• Stage 3 can be considered once in remission for at least 2 years, depending on the age at diagnosis and cancer details.

Brain Cancer/Tumor

  • Acoustic neuroma and benign meningioma completely removed with no recurrence can be considered once removed.
  • If the brain cancer is in remission for at least 2 years, one could get highly rated coverage.

Breast Cancer

  • Most early-stage breast cancers that are effectively treated can be considered at least 2 years after treatment is completed and depending on the cancer type.
  • Advanced breast cancers would require a longer waiting period to be considered for coverage.
  • If any recurrence or distant metastasis will typically be declined.

Colon Cancer

  • Stage 1 colon cancer can be considered once in remission for at least 1 month and depending on the cancer type.
  • Stage 2 colon cancer can be considered once in remission for at least 2 years and depending on the cancer type.
  • Stage 3 colon cancer can be considered once in remission for at least 4 years and depending on the cancer type.
  • Stage 4 colon cancer is typically declined.
  • Every carrier is different, so please contact us before applying. You might have less of a waiting period.

Leukemia

Acute Lymphoblastic Leukemia (ALL)

  • Adults can be considered once in remission at least 4 years and depending on the type of treatment and age when the leukemia was first discovered.
  • Children at least 16 years old can be considered once in remission for at least 10 years.

Acute Myeloid Leukemia (AML)

  • Adults can be considered once in remission for at least 3 years.
  • Children at least 16 years old can be considered once in remission for at least 5 years.

Chronic Lymphoblastic Leukemia (CLL)

  • Applicants age 55 and older with stage 0 can be considered after 2 years of remission.
  • Applicants diagnosed under the age of 55 will be declined.

Lung Cancer

  • Stage 1 lung cancer can be considered once in remission for at least 3 years.
  • Some types of stage 2 lung cancer can be considered once in remission for at least 4 years.
  • Other types of stage 2 lung cancer and all stage 3 and 4 lung cancers are typically declined.
  • You’ll be declined if you’re still smoking tobacco products.

Melanoma

  • Stage 0 melanoma in situ can be considered once removed.
  • Stage 1A melanoma can be considered once in remission for at least 1 month.
  • Stage 1B melanoma can be considered once in remission for at least 1 year.
  • Stage 2A melanoma can be considered once in remission for at least 2 years.
  • Stage 2B melanoma can be considered once in remission for at least 3 years.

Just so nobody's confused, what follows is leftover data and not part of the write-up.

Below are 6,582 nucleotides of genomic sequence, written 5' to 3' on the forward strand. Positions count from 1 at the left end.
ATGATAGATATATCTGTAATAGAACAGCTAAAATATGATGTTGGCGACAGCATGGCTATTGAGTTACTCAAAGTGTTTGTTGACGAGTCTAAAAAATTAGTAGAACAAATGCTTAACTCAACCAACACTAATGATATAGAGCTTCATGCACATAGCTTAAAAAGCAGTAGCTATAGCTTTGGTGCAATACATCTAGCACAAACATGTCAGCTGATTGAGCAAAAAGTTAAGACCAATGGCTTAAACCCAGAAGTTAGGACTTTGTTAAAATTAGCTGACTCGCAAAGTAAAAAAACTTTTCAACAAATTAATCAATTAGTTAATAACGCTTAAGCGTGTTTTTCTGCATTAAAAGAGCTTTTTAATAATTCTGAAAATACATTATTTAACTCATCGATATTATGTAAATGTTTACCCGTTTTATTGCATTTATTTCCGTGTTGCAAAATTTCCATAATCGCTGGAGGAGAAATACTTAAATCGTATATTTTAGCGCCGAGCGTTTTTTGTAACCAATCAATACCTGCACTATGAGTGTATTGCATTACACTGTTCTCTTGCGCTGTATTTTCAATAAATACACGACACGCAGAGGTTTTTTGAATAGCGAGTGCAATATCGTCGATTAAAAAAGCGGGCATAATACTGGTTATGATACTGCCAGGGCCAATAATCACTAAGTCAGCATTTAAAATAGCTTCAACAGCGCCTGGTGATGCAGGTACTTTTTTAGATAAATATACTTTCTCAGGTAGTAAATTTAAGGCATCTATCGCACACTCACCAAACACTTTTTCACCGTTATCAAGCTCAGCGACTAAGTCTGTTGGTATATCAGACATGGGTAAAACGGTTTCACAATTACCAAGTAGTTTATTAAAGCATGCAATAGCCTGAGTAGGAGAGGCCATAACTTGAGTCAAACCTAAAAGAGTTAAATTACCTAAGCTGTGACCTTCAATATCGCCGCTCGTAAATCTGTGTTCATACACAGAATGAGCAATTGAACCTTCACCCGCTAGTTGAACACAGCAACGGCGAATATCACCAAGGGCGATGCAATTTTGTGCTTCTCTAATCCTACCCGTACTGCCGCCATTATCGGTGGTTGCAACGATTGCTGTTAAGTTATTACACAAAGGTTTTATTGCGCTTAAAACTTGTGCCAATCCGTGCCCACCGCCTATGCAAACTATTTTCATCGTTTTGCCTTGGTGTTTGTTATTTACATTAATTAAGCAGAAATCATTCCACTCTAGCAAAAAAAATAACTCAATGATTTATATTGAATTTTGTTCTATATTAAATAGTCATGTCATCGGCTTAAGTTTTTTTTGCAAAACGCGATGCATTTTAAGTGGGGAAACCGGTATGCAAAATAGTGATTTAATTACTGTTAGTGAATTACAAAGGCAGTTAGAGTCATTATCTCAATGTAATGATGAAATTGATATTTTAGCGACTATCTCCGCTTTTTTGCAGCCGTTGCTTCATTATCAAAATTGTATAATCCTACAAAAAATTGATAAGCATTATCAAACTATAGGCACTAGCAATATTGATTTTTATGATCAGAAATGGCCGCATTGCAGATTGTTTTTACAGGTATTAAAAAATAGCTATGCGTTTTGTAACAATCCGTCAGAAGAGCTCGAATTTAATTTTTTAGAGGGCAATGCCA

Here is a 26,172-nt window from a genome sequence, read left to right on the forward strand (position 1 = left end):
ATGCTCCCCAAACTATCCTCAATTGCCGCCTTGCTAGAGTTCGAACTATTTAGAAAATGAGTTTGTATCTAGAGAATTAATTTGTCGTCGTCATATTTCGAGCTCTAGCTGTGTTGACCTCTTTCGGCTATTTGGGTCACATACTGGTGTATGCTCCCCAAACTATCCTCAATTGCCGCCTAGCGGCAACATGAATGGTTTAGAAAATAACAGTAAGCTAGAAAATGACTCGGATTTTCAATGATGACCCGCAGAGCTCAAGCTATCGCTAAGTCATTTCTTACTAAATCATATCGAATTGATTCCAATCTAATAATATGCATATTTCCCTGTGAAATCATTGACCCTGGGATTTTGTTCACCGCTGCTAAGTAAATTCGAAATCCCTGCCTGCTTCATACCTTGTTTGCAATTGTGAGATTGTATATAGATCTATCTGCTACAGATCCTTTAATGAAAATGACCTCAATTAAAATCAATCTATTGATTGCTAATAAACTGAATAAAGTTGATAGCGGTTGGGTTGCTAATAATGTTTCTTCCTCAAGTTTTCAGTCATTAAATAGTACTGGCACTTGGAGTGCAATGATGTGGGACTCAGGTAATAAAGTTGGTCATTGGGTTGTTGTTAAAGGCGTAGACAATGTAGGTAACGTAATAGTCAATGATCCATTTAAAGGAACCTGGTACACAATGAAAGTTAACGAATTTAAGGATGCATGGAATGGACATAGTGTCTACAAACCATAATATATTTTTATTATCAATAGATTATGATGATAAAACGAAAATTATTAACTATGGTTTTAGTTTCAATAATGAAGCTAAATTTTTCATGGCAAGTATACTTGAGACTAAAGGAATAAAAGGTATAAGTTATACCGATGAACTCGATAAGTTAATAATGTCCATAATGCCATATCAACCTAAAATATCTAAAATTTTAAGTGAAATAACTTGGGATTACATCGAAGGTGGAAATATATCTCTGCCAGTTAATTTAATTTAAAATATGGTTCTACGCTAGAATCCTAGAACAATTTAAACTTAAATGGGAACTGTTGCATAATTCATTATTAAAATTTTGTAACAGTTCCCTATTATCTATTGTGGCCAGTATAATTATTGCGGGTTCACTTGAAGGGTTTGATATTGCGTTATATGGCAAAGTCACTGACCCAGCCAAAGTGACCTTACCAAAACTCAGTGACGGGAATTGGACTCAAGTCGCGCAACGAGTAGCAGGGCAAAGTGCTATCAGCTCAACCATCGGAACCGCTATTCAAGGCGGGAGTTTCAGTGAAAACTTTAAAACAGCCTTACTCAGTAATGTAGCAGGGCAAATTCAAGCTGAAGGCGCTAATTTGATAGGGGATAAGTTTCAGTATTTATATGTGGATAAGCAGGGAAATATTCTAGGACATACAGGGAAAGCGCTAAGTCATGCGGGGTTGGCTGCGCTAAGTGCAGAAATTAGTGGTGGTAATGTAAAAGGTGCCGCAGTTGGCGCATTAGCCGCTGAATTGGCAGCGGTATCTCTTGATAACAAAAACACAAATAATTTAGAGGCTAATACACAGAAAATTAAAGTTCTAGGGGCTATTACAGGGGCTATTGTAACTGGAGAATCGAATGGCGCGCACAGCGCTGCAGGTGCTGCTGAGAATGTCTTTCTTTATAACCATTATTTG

• Stage 2 melanoma can be considered once in remission for at least 4 years.
  • Stage 3 and 4 melanoma are typically declined.

Ovarian Cancer

  • Stage 1 ovarian cancer can be considered once in remission for at least 1 month, depending on the cancer type.
  • Certain types of stage 2, 3, and 4 ovarian cancer can be considered once in remission for at least 1 year.
  • Other types of stage 2, 3, and 4 ovarian cancers can be declined.

Kidney Cancer

  • Stage 1 kidney cancer can be considered once in remission for at least 2 years.
  • Stage 2 kidney cancer can be considered once in remission for at least 3 years.
  • Stage 3 kidney cancer can be considered once in remission for at least 4 years.
  • Stage 4 kidney cancer is typically declined.

Hodgkin’s Disease and Non-Hodgkin’s Lymphoma

Hodgkin’s Disease

  • Stage 1, 2, and 3A can be considered once in remission for at least 1 year, depending on the cancer details.
  • Stage 3B and 4 are typically declined.

Non-Hodgkin’s Lymphoma

  • Stage 1, 2, and 3 can be considered once in remission for at least 1 month, depending on the cancer details.
  • Stage 4 is typically declined.

*This material is intended for insurance informational purposes only and is not personal medical advice for clients.  Rates and availability will vary based on the satisfaction of the underwriting criteria.

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Shawn Plummer

CEO, The Annuity Expert

I’m a licensed financial professional focusing on annuities and insurance for more than a decade. My former role was training financial advisors, including for a Fortune Global 500 insurance company. I’ve been featured in Time Magazine, Yahoo! Finance, MSN, SmartAsset, Entrepreneur, Bloomberg, The Simple Dollar, U.S. News and World Report, and Women’s Health Magazine.

The Annuity Expert is an online insurance agency servicing consumers across the United States. My goal is to help you take the guesswork out of retirement planning or find the best insurance coverage at the cheapest rates for you.